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June 14, 2018
What's On

Living Rocks: A Fragment of the Universe

Visual art often occupies space unknown. The best artists seek out that realm, devoid of facts, which is full of ideas and this is precisely where the solo exhibition by James Darling and Lesley Forwood will take you.

Remarks

James Darling and Lesley Forwood
Living Rocks: A Fragment of the Universe
14 June – 14 July
Hugo Michell Gallery
260 Portrush Rd,
Beulah Park SA 5067

Living Rocks: A Fragment of the Universe opens tonight – Thursday June 14th at Hugo Michell Gallery – and provides a complete panorama view on the coastline of South Australia from three (British) billion years ago, through to present day. Unchanged throughout this moving image and projected work are the humble thrombolite sculptures created by the artists from mallee trees felled on their property in the state’s south east over 20 years ago.

On a trip to the Limestone Coast, an ecologist informed Darling and Forwood they would find thrombolites; rare rock-like microbial structures which, when emerged from beneath water, photosynthesize. Thrombolites and stromatolites are both microbialites whose structures colonise lake floors and which, over billions of years, supplied the first large quantities of oxygen to the atmosphere of our planet.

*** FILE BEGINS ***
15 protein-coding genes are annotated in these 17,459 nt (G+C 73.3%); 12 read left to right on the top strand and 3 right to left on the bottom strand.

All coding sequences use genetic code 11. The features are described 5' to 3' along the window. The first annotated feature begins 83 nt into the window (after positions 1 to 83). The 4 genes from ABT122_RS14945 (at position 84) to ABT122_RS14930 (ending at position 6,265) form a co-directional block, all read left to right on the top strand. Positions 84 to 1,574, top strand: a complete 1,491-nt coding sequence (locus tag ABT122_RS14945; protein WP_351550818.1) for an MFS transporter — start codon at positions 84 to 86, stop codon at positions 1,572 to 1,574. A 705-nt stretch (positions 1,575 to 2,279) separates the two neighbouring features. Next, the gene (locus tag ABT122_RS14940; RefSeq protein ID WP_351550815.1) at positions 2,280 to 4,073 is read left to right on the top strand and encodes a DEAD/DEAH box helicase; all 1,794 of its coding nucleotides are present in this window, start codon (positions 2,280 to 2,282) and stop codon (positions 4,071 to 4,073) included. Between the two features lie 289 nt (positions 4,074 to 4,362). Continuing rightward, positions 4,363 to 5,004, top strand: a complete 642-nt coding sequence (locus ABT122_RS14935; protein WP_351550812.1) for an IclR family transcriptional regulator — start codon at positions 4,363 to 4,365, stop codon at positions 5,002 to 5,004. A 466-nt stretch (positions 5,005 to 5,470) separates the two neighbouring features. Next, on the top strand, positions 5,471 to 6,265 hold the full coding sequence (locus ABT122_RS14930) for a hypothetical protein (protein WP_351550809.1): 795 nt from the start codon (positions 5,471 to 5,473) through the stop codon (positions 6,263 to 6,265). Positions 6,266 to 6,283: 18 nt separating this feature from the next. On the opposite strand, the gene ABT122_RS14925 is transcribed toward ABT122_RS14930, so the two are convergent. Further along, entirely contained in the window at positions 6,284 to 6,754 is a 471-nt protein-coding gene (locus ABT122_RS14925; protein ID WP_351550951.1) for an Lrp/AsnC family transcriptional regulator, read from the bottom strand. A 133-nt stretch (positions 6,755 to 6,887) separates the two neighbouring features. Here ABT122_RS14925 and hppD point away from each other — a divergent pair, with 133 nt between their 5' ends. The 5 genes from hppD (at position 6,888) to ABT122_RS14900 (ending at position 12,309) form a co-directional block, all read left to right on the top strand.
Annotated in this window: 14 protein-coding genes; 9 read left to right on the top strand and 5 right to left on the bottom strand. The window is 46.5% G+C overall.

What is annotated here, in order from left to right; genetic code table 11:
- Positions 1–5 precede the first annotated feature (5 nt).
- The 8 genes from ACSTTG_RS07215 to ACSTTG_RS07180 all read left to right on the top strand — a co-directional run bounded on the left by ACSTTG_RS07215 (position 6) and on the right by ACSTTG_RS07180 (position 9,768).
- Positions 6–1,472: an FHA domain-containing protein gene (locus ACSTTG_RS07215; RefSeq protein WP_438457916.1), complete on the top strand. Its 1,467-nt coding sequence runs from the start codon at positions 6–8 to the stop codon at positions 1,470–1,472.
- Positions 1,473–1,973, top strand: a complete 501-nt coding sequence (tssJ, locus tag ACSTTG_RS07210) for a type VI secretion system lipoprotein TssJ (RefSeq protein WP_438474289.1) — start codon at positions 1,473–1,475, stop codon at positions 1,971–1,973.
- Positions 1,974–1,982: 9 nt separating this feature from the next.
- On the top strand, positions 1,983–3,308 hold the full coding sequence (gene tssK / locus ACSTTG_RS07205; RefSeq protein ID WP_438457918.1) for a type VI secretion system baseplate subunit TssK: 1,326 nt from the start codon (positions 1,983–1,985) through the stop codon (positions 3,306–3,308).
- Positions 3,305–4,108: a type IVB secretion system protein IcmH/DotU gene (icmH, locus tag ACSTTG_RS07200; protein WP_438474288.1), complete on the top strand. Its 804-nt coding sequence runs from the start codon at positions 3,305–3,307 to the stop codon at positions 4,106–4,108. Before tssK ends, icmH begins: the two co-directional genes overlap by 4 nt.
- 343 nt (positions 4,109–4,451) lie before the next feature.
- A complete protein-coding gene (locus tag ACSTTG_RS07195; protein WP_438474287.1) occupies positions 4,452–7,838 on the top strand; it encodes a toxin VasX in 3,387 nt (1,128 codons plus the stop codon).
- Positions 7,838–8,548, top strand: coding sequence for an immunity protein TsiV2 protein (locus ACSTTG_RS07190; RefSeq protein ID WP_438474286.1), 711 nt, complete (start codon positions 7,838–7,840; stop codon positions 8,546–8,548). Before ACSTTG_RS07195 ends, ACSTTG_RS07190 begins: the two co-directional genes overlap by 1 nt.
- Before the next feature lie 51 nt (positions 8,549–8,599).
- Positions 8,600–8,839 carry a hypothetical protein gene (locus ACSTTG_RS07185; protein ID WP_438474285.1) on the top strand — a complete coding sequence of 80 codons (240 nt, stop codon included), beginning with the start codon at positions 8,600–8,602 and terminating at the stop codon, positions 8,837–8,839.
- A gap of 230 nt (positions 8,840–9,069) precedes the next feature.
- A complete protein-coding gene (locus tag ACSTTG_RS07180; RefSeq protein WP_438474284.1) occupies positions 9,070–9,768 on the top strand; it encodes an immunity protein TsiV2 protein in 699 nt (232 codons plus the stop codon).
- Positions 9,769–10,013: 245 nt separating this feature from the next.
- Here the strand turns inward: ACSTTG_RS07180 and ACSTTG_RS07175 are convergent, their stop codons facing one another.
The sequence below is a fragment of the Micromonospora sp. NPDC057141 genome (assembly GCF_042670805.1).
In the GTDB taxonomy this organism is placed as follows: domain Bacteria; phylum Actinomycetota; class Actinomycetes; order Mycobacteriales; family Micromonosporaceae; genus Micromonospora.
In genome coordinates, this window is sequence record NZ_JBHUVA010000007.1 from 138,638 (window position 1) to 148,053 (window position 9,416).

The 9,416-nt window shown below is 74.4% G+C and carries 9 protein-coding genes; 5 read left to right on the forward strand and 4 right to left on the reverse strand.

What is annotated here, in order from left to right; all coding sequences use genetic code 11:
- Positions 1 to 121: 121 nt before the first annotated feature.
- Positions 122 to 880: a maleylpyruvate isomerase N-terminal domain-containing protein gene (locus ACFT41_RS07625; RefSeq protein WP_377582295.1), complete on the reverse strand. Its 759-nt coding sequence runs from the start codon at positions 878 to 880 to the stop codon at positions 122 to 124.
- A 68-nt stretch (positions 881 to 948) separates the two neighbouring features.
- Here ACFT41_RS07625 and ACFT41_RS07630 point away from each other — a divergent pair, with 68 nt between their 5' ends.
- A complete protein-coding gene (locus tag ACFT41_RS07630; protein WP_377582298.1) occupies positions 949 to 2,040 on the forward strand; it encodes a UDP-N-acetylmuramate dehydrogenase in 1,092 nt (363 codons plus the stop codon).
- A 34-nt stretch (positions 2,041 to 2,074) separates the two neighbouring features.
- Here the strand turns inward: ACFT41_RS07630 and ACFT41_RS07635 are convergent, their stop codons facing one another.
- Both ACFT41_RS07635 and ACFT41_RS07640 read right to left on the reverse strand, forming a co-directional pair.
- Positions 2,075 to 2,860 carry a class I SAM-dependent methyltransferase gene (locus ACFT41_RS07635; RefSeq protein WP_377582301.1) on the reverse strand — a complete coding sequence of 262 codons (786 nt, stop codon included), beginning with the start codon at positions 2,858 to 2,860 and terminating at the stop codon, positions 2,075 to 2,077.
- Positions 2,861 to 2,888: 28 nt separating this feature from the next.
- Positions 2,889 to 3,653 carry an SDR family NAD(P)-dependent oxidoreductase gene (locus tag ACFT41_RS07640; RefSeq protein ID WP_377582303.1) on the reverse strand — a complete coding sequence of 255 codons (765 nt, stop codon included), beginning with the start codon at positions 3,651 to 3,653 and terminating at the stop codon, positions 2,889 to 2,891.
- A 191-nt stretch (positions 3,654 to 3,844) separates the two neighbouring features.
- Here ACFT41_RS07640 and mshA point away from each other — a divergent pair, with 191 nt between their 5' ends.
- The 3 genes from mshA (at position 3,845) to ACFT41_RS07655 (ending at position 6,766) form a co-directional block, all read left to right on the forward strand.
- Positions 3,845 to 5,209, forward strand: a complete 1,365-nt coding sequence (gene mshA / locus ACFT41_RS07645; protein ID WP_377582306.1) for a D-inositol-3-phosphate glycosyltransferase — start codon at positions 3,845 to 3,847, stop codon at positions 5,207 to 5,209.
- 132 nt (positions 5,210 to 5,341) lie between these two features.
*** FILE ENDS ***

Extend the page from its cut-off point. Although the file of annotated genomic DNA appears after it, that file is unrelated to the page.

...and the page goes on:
Darling and Forwood have responded to the extraordinary natural structures with an expansive and evolutionary installation, which includes flooding two thirds of the seventeen-metre long gallery on Portrush Road. Jumpgate VR, has generated a landscape spanning 3 billion years. Living Rocks will also feature an original score composed by Paul Stanhope which has just been recorded by the Australian String Quartet at UKARIA Cultural Centre.

“Living Rocks celebrates the physical presence of thrombolites. It celebrates microbial life. Looking back and looking forward, the concept of microbialites as the ‘disaster-recovery’ or default ecosystem of our planet, and perhaps of many others, speaks of genesis and genius.”

– James Darling

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